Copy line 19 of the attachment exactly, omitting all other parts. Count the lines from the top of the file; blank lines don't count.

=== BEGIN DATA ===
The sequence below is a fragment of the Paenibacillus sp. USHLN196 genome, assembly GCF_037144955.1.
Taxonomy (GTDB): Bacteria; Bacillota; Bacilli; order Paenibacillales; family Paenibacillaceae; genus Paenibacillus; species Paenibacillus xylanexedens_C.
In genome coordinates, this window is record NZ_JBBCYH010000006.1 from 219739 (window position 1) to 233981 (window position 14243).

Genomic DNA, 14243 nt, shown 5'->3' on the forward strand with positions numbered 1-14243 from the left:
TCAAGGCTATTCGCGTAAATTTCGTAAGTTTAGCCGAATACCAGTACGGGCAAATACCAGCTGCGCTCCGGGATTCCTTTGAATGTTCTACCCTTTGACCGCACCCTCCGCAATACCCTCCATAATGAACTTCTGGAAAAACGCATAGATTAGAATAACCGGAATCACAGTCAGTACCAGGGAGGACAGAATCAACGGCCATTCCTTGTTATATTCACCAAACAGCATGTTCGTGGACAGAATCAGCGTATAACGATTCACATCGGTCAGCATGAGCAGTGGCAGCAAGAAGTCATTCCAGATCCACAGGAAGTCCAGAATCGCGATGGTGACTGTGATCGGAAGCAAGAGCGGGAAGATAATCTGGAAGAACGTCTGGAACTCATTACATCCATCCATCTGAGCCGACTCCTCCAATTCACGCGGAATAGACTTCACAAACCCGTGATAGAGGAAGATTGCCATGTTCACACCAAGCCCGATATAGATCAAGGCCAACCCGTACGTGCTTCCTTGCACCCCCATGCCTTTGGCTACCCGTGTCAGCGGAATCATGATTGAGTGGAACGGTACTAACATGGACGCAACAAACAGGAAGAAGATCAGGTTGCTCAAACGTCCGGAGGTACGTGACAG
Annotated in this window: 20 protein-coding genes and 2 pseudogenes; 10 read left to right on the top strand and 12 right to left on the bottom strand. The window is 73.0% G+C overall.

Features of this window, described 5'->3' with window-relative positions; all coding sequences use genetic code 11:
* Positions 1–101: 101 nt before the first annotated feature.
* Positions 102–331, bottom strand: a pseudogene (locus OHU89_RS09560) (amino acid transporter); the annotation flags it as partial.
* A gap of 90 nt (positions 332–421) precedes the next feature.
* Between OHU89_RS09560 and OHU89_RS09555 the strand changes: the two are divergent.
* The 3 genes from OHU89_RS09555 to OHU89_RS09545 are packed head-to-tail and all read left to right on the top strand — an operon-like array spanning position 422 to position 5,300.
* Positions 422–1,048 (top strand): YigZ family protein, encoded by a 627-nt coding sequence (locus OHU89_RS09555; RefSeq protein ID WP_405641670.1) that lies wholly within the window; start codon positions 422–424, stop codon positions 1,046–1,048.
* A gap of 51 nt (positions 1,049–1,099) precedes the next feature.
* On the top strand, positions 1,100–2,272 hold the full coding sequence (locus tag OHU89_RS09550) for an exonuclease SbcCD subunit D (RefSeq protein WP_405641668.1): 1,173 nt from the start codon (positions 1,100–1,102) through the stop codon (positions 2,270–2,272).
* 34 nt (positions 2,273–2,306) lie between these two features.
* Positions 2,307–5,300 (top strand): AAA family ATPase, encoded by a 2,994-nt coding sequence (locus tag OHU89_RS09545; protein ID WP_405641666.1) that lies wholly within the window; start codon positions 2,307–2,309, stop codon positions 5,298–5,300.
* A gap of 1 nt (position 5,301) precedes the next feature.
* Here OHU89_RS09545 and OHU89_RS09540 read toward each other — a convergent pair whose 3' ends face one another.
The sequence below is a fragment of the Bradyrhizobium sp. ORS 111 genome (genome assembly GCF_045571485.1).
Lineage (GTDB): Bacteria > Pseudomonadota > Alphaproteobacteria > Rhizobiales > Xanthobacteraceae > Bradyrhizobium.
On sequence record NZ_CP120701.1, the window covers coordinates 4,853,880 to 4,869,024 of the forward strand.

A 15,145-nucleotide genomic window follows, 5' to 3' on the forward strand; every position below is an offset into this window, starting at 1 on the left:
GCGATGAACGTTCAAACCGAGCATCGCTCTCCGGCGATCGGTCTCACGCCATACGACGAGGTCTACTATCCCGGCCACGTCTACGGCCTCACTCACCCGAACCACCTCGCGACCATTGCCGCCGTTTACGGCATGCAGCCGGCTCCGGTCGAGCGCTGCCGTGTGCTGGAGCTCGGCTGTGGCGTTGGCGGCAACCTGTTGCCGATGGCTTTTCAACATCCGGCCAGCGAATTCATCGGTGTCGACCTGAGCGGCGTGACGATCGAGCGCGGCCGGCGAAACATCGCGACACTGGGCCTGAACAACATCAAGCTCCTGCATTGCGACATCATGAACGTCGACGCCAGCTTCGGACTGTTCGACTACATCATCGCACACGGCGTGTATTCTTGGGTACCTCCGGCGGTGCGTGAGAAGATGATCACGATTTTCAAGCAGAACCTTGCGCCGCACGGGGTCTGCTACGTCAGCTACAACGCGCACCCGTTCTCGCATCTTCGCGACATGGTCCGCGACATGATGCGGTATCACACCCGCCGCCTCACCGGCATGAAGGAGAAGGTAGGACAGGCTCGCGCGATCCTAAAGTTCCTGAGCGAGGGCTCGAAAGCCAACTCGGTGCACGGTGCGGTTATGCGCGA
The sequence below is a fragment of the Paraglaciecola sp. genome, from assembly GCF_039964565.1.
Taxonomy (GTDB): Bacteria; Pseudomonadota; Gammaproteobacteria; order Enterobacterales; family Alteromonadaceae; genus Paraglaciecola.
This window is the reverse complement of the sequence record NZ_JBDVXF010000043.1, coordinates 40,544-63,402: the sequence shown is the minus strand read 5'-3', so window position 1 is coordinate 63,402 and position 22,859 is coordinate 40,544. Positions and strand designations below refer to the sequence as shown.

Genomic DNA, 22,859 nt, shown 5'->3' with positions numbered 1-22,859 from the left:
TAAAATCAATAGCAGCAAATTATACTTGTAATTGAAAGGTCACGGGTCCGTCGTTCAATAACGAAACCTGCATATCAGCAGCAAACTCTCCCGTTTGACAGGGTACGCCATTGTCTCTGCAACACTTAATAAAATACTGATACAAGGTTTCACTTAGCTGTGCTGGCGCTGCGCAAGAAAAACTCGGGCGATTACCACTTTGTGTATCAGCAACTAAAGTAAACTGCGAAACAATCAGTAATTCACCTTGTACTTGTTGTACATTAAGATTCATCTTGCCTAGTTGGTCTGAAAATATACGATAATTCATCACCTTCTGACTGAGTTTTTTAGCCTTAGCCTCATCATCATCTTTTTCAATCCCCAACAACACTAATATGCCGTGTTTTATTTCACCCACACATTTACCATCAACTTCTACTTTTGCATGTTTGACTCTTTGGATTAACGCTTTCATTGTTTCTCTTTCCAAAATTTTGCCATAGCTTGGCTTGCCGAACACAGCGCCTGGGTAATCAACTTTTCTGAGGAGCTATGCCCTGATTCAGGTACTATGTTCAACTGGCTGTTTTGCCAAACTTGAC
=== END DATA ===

* Here OHU89_RS09545 and OHU89_RS09540 read toward each other — a convergent pair whose 3' ends face one another.